As with all the take home labs I will not publish methods for conducting the tests as I still use them in class and want my students to figure it out on their own.

Introduction

In this class we have looked at a range of different flow analysis techniques (conservation of mass, kinematics, Bernoulli, momentum, etc.). In this 3rd lab you need to use 2 different approaches to calculate the flow rate from a garden hose.

1. Run a series of experiments to establish the flow rate our of the flow from a regular garden hose. There is a hose in the fluids lab that you could use. You can use buckets, measuring tapes, and stopwatches. If you wish to use anything other than that you will need to check with me first. You are not to use laboratory flow rate measurement devices such as the venturi meter.
2. Write a brief report (3 page max) that:
1. Includes photos of you running your 2 experiments.
2. Describes how the test was run
3. Includes diagrams showing what you measured
4. Presents the theory and equations you used in your calculations
5. Lists what data was collected and estimates of your measurement error (in a table)
6. Error analysis (see class notes) to estimate your uncertainty in your calculation of flow rate.
7. A table listing the two calculated flow rates and your uncertainty estimation.
8. If the two measurements to not agree (within the error range you calculated) then discuss why not.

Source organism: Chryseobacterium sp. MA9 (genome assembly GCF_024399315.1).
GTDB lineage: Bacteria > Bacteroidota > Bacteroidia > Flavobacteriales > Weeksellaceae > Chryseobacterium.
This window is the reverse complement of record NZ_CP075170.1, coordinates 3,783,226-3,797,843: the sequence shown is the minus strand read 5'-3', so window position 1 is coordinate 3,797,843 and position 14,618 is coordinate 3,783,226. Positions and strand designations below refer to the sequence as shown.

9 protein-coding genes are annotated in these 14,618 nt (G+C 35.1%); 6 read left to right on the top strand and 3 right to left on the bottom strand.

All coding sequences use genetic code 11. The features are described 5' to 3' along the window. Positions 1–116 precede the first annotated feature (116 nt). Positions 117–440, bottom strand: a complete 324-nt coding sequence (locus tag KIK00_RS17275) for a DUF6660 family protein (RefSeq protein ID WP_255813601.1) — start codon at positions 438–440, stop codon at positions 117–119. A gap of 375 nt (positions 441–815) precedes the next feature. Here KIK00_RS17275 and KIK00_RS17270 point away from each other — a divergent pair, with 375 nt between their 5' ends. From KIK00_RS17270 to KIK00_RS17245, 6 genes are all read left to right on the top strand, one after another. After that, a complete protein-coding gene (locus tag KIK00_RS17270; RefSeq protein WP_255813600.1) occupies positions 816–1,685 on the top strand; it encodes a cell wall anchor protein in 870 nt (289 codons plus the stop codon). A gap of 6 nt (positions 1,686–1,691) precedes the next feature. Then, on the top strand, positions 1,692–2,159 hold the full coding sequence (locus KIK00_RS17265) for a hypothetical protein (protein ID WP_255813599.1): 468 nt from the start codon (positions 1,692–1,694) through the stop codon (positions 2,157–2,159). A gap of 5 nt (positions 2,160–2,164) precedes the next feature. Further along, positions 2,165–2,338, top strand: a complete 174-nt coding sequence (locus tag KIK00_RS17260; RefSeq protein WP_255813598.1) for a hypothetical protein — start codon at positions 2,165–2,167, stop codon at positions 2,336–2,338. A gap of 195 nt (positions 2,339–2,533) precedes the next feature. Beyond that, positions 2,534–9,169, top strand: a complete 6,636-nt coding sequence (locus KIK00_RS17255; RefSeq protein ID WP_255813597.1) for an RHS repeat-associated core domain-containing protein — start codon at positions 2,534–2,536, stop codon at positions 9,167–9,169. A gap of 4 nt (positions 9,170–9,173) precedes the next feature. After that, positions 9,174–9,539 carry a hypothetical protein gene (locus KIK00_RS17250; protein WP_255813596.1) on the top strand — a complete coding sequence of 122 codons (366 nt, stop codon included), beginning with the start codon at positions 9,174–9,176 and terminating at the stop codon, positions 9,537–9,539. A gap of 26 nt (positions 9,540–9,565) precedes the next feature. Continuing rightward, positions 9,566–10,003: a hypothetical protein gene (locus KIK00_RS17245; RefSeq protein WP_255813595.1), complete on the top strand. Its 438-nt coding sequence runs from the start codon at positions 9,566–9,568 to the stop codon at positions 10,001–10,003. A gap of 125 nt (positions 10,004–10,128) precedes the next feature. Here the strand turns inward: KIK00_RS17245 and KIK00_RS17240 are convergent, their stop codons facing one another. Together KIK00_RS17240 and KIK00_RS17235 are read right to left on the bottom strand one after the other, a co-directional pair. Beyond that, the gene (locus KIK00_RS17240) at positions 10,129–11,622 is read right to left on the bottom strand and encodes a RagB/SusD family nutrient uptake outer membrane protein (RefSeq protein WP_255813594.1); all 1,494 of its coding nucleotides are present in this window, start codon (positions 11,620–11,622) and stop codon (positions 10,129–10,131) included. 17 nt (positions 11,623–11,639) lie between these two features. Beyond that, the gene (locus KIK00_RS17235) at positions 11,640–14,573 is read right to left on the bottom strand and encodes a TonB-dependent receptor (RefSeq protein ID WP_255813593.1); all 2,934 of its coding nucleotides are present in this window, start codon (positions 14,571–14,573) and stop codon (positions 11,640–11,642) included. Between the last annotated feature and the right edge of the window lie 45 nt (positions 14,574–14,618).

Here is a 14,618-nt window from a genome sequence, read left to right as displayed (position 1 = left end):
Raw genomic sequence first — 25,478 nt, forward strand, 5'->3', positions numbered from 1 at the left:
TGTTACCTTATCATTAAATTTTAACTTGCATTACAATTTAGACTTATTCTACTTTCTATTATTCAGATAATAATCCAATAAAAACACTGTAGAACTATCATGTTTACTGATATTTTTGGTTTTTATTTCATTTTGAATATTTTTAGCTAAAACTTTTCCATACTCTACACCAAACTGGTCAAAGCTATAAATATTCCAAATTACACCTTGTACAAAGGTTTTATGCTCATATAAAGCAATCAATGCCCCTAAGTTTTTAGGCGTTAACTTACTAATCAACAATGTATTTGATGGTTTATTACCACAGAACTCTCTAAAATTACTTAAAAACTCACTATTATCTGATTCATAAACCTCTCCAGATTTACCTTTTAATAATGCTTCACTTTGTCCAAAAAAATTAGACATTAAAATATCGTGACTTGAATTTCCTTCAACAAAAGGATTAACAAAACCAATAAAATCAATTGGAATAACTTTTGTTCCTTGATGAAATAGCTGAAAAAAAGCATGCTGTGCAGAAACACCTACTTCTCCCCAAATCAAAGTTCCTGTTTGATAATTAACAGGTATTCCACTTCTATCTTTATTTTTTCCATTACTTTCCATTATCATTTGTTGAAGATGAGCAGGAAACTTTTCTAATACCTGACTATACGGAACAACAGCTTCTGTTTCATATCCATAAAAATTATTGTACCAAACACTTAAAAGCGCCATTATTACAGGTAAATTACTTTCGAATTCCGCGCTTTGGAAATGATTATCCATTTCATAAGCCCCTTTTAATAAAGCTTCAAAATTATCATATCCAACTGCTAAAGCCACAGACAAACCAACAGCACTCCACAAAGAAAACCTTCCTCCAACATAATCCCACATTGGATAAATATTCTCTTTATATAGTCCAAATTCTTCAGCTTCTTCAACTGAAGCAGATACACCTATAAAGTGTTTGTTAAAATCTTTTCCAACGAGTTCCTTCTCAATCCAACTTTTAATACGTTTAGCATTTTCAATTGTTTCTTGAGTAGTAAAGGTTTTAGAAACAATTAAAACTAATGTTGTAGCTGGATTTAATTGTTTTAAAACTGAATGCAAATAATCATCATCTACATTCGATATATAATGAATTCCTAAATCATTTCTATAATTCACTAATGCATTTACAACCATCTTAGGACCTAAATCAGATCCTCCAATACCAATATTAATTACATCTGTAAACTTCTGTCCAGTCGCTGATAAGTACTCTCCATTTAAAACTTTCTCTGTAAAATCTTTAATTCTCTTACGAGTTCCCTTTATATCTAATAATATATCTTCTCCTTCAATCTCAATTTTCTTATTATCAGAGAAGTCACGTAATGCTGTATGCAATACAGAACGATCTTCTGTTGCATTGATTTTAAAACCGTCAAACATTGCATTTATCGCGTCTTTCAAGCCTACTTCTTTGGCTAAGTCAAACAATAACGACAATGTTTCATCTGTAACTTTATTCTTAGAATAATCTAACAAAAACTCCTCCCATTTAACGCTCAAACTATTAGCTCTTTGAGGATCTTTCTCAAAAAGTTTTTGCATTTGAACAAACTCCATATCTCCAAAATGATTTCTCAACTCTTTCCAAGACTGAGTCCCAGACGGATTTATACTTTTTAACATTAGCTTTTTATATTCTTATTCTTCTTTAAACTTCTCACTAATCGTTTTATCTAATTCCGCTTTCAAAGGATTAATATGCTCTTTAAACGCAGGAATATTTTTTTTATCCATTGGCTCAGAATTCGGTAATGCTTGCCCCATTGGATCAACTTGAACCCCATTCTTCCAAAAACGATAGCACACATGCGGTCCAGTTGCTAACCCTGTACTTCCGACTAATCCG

Due date in 2 weeks

An index of all the demonstrations posted on this blog can be found here. Don’t forget to follow @nbkaye on twitter for updates to this blog. If you have a demonstration that you use in class that you would like to share on this blog please email me (nbkaye@clemson.edu). I also welcome comments (through the comments section or via email) on improving the demonstrations.

Take Home Lab – Measuring the mass flow rate from a compressed air can

The mass flow rate of a fluid appears many times in an introductory fluids class (pump power, conservation of mass, momentum, etc.). This take home lab requires students to use at least two different approaches to measure the mass flow rate out of a compressed air can. My experience with this is that some students struggle with finding a second way to do the measurement. This has led to some rather creative, if not physically appropriate, measurement methods.

It is a nice experiment because there are substantial difficulties in taking accurate measurements. For example, it is hard to accurately measure the diameter of the straw connected to the can as it is so small. It is not unusual to have a measurement uncertainty of 50-100% in the diameter leading to an error/uncertainty of up to 400% for the straw area. These errors  can make a substantial difference to the resulting calculated mass flux. There can, therefore, be substantial differences between the two sets of measurements that are still within the bounds of uncertainty. There is also a repeatability problem with this lab that is easily observed and explained if one is paying attention to the data.